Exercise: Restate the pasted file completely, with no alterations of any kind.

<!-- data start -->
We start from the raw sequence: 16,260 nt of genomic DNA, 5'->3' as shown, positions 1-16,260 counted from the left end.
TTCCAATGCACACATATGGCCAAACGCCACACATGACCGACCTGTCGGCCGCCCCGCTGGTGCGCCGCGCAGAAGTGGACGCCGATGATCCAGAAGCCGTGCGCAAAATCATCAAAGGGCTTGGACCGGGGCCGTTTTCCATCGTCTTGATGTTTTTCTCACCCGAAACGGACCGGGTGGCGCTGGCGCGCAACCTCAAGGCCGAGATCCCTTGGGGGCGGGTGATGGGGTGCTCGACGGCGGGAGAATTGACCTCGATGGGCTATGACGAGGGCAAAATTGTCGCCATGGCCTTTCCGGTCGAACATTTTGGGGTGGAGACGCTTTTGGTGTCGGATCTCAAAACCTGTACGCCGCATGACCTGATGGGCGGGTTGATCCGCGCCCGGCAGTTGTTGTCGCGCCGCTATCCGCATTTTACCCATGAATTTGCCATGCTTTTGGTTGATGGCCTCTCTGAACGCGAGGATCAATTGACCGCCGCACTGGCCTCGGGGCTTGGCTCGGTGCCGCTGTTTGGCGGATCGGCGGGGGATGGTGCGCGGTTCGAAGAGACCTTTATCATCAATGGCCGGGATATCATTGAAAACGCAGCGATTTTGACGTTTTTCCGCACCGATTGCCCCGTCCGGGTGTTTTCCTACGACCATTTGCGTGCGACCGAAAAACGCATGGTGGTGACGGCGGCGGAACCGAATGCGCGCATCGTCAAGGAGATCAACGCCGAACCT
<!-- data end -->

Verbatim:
We start from the raw sequence: 16,260 nt of genomic DNA, 5'->3' as shown, positions 1-16,260 counted from the left end.
TTCCAATGCACACATATGGCCAAACGCCACACATGACCGACCTGTCGGCCGCCCCGCTGGTGCGCCGCGCAGAAGTGGACGCCGATGATCCAGAAGCCGTGCGCAAAATCATCAAAGGGCTTGGACCGGGGCCGTTTTCCATCGTCTTGATGTTTTTCTCACCCGAAACGGACCGGGTGGCGCTGGCGCGCAACCTCAAGGCCGAGATCCCTTGGGGGCGGGTGATGGGGTGCTCGACGGCGGGAGAATTGACCTCGATGGGCTATGACGAGGGCAAAATTGTCGCCATGGCCTTTCCGGTCGAACATTTTGGGGTGGAGACGCTTTTGGTGTCGGATCTCAAAACCTGTACGCCGCATGACCTGATGGGCGGGTTGATCCGCGCCCGGCAGTTGTTGTCGCGCCGCTATCCGCATTTTACCCATGAATTTGCCATGCTTTTGGTTGATGGCCTCTCTGAACGCGAGGATCAATTGACCGCCGCACTGGCCTCGGGGCTTGGCTCGGTGCCGCTGTTTGGCGGATCGGCGGGGGATGGTGCGCGGTTCGAAGAGACCTTTATCATCAATGGCCGGGATATCATTGAAAACGCAGCGATTTTGACGTTTTTCCGCACCGATTGCCCCGTCCGGGTGTTTTCCTACGACCATTTGCGTGCGACCGAAAAACGCATGGTGGTGACGGCGGCGGAACCGAATGCGCGCATCGTCAAGGAGATCAACGCCGAACCT